The CEOs of Microsoft, Mastercard and Adobe, all powerful business leaders, have one thing little-known thing in common – besides being Indian-American, they are all the products of Hyderabad Public School in Begumpet, India.
Hyderabad Public School is clearly doing something right, having produced three CEOs in top global companies: CEO Satya Nadella of Miscrosoft, CEO Ajaypal Singh Banga of Mastercard and CEO Shantanu Narayen of Adobe.
The private school is located in Hyderabad, a southern Indian city that is no known as a bustling technology hub. And since the year 1990, Hyderabad has housed the Indian outlet of the great multinational technology company Microsoft.
Hyderabad Public School (HPS) was conceptualised in 1919 and established in 1923, for the purpose of educating the sons of aristocrats. The public school’s system was developed along the lines of Eton College in London, one of the leading independent all-boys boarding schools in the UK, and has been performing well, marked as on of the top 10 schools in India for the last 3 years.
Microsoft CEO Satya Nadella mentioned in an interview with Stephen Dubner on an episode of the “Freakonomics” podcast that he and his fellow Indian-American CEOs (of Mastercard and Adobe respectively) all went to the same school. Dubner had noted that several big American firms have CEOs that are Indian-American and wondered what contributed toward their “massive success”.
The public school, which in the United States would be considered a private school, has influenced the lives of the three top global companies’ CEOs who attended it.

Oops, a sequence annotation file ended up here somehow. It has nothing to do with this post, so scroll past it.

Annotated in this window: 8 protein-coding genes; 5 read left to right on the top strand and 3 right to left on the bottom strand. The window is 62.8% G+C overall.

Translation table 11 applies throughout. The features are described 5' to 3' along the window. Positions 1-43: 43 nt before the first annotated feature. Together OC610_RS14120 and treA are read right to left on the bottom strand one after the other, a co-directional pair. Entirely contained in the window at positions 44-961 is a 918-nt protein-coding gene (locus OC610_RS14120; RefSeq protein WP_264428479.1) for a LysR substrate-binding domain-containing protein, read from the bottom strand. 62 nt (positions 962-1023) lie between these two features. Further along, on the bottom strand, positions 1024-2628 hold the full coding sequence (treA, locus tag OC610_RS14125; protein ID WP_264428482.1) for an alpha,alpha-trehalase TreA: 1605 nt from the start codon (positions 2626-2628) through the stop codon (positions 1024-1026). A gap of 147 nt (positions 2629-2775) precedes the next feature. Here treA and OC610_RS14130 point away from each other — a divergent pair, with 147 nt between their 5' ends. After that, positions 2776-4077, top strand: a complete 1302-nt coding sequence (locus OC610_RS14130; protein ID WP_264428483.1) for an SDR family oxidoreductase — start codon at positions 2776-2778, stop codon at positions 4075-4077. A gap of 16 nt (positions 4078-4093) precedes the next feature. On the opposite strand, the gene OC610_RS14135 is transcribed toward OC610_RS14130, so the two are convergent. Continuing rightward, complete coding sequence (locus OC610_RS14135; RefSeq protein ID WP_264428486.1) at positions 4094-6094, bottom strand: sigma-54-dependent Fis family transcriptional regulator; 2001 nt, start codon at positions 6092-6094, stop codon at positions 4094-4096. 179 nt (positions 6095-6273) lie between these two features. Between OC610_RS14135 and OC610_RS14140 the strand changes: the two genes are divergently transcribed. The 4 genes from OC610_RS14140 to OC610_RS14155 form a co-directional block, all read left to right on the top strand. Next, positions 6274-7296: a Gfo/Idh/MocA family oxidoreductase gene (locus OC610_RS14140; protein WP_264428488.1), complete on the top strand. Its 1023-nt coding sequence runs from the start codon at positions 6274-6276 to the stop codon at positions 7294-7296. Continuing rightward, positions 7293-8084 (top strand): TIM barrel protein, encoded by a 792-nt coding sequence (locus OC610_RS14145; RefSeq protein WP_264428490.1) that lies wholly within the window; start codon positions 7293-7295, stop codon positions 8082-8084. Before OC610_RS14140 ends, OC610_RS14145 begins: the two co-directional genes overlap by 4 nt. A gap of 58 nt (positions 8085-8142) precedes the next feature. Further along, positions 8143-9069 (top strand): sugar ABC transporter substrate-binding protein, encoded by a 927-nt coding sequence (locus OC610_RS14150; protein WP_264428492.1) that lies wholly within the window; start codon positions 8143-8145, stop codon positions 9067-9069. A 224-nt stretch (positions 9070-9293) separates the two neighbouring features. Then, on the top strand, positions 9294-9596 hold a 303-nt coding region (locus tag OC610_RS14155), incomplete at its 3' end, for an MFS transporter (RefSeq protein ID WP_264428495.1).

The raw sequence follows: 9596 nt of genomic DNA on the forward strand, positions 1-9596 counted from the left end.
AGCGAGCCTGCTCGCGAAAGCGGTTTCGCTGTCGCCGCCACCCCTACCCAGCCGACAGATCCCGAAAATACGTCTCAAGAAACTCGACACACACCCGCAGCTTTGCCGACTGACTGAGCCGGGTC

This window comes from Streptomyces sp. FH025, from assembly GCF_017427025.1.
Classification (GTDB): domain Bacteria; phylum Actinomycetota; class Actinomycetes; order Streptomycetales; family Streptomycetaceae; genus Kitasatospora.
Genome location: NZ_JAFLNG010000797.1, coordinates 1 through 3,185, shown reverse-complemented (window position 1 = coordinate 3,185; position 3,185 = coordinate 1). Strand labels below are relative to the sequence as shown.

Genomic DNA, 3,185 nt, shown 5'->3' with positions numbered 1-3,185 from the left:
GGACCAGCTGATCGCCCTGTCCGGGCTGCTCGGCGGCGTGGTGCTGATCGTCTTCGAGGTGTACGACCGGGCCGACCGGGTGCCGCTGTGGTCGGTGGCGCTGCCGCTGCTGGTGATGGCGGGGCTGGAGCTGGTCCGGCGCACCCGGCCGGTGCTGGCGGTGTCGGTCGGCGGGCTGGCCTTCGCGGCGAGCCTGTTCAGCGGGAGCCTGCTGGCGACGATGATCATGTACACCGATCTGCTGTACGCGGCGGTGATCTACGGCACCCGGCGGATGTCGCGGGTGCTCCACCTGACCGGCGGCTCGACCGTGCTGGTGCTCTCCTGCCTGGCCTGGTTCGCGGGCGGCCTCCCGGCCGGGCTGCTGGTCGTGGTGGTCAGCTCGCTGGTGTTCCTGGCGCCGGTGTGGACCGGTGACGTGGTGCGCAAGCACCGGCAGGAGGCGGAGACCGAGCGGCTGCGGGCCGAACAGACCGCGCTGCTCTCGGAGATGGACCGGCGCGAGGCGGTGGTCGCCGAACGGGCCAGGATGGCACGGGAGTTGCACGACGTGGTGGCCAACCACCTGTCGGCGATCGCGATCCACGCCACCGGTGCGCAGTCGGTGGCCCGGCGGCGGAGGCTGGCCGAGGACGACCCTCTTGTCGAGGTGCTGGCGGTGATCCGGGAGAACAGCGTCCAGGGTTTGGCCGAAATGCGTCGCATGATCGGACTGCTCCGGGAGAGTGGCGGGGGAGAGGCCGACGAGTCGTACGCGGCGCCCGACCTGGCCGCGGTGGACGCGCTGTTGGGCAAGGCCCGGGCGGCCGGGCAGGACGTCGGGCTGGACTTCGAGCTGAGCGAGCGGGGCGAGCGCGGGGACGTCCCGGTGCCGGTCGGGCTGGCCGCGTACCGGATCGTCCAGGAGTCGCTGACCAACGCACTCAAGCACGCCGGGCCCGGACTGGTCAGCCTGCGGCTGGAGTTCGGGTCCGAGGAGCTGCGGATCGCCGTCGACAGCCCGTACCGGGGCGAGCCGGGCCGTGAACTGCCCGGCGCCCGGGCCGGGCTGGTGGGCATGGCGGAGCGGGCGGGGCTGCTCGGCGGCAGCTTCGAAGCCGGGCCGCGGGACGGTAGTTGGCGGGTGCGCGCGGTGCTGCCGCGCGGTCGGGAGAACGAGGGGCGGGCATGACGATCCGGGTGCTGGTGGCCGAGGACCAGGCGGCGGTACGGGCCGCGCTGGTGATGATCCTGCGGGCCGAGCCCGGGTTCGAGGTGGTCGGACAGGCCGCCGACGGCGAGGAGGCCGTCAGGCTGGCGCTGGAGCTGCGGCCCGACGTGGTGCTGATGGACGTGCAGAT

In the case of Nadella, he has come away with fond memories of the school as well as business and leadership principles that he still utilises today in his work as a CEO. He cited his experience playing cricket at HPS as a strong influence in his professional career. Here’s what he says in his autobiography Hit Refresh.
“The first principle is to compete vigorously and with passion in the face of uncertainty and intimidation, then importance of putting your team first, ahead of your personal statistics and recognition and finally that leadership is about bringing out the best in everyone, when to intervene and when to build the confidence of an individual and a team,” he says.
Another principle that Nadella abides by in his career is something that his high-school cricket coach taught him – how to walk the line “between having confidence in your own capability yet having the ability to learn.”
Nadella revived his memories by visiting his old alma mater in 2017. HPS is also where Nadella met his wife, Anupama Nadella.
“Attending the HPS was the best break I had in my life,” Nadella said during the visit, as reported by another media source.
While Nadella was a cricketer, his fellow Indian-American and CEO of Adobe Shantanu Narayen was an avid debater at HPS.
“I think more than anything else, it gave us the freedom to think, learn, and pursue bold dreams,” said Nadella, speaking fondly of his school.
By offering activities that range from playing cricket to rock climbing and horseback riding, HPS is able to “to take advantage of these benefits and also engage a wide range of students and help turn them into well-rounded and impassioned learners”. This is according to another media source, which also covered Nadella’s interview with Dubner.
“HPS produces generals and not foot-soldiers,” said HPS principal Ramandeep Kaur Samra.
“We want our students to lead, whichever field they want, small or big, but in a passionate manner,” he said to another news site.
The school’s official motto is “Be vigilant.” Its core values include “strong self-esteem” and “tolerance and respect for others.”
“These words exhort young students to be mentally alert, physically ready to take up the challenges that life has to offer,” said HPS’ website.
Nadella attended HPS from 1977-1984, and he said that this was his biggest takeaway from the school:
“The ability to find your passion and get the confidence. This is what I learnt from this great institution,” he said.
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